Which set me thinking…

The graph is a comparison of the rate of working-age benefit claims against the recorded rate of violence against the person. It isn’t perfect, the data comes from two difference sources: benefit claims from Nomis are an average from the 2009 quarterly figures, crime from the Home Office’s RDS site and is for 2008-2009 and, because of local government reorganisation some areas couldn’t be compared.

However, I think it gives a clear picture of the relationship. And there’s probably no surprise that, generally the higher the rate of claims (and by extension unemployment) the higher the rate of crime. I will confess I was a little surprised that there wasn’t a tipping point at which recorded violent crime started shooting up. Instead it seems the range of broadens; it would be interesting to know why, for example, Knowsley has a relatively high rate of working age benefits (17.46%) but relatively low violent crime (11 crimes per 1,000 people) and whether that’s a consequence of effective policing and community safety work or something else.

As additionally evidence I would point to the increases in various crime types in Wandsworth, and elsewhere, during the recession.

While very few authorities fall bang on the trend line it rises at approximately 1.2 crimes per 1,000 for every 1% rise in claim rate. To give an example of what this means Wandsworth has a population of 282,000 (according to the Home Office, at least) so a 1% reduction in claim rate could be expected to result in 338 fewer violent crimes in a year if we followed the average trend. Perhaps not that many, but when you consider the costs of those crimes in police time, hopefully court time (processing the offender) and potentially hospital treatment (for the victim) it’s easy to see the that the impact on taxpayers’ money very quickly adds up.

Of course, Wandsworth is mature enough to recognise that the benefits of lower unemployment outweigh the potential loses in grants, but it is an interesting example of the inter-relationship of public services and something that every public service needs to consider carefully while we face the consequences of a huge deficit.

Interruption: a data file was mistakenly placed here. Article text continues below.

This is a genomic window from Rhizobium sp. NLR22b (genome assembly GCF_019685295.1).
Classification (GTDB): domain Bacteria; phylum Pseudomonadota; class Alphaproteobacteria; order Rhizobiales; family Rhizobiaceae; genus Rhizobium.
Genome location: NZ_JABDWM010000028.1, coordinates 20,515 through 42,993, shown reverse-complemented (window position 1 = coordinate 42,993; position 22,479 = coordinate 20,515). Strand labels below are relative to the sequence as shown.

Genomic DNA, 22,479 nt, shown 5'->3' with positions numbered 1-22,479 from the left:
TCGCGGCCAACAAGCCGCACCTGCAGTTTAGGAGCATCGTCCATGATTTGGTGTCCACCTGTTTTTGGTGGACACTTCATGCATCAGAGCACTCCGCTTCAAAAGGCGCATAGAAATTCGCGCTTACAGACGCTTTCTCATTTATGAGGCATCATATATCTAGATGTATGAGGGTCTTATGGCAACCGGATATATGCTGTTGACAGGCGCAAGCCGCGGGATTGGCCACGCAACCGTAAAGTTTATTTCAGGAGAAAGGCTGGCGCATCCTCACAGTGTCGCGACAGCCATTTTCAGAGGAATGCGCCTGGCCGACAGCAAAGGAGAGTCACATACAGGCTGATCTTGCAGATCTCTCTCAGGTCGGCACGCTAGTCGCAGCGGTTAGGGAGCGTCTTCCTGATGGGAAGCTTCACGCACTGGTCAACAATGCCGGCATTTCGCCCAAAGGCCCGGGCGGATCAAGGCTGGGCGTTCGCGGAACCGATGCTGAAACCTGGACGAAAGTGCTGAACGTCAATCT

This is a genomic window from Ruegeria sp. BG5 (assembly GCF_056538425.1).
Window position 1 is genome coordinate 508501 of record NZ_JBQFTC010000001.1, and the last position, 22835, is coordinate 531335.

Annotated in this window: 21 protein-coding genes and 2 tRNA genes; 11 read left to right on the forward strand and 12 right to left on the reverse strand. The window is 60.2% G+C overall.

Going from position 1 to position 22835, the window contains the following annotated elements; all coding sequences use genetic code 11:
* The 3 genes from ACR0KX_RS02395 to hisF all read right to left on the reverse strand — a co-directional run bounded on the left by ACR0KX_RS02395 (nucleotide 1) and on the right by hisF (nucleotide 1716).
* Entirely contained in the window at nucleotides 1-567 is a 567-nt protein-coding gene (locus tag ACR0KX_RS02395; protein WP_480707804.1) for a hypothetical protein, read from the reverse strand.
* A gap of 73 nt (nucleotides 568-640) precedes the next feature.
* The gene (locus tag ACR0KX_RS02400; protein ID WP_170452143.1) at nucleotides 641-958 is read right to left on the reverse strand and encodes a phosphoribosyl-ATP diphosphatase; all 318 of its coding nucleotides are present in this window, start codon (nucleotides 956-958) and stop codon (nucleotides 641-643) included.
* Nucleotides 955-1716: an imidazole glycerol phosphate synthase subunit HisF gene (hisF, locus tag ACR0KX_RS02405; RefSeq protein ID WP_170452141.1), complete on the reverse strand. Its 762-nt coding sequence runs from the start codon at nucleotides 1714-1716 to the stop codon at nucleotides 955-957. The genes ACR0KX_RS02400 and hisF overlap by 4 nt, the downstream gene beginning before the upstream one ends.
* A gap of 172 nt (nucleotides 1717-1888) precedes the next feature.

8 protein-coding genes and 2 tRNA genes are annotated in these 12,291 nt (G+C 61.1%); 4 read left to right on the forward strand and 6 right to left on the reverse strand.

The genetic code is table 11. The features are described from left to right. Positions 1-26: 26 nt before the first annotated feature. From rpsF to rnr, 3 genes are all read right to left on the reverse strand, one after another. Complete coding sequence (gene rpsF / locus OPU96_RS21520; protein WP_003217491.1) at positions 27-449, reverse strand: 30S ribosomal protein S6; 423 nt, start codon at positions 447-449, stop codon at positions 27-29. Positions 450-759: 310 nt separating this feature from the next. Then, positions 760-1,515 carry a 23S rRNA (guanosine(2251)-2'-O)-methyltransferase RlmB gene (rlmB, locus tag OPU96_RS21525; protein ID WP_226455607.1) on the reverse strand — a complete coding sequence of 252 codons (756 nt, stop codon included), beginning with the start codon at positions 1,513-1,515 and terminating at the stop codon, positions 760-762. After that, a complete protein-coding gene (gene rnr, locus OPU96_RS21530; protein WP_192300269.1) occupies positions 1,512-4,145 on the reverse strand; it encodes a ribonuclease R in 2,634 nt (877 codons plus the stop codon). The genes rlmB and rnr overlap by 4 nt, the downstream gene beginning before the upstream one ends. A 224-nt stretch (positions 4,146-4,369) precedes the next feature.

(Given my occasional bleatings about open data, if you are interested feel free to download the data I used to produce the chart and let me know if I’ve got it totally wrong. While I’m confident of the basic premise I caveat it all with the fact that I am not a statistician, and this is a result of procrastination and far too much coffee today.)

It has always puzzled me how local democracy, while incredibly important to everyone’s day-to-day lives barely impinges on people’s consciousness.

I’ve never quite been sure whether that’s because we don’t do enough to publicise it (although politically and administratively I think we’re good at communications) or because people just don’t care. And I’m not sure which of those I would rather it be. While it’s not great to think we’re not doing something well, would that be preferable to people just not caring?

Of course, there is the argument that when things are going well, people just aren’t going to complain. There is some truth in that, and experience shows that people are quick to raise issues, complain and campaign if the council is doing something wrong or they don’t like.

The problem with this approach is that it just supposes that councils are there to provide services, that it exists with a set of fairly binary functions rather than to create the sort of areas we live in. Actually, when you look at the decisions made in Wandsworth ten, twenty or thirty years ago you can start to see that they helped shape the Wandsworth we live in today.

I was blundering around that subject with a post about the Wandsworth sausage the other week: while we do provide those sorts of services, cumulatively they create something that’s not quite as easy to measure or assess. Subtle variations in the services we do (or don’t) provide add up to make the borough we live in. And obviously something is guiding those choices towards, hopefully, that bigger picture.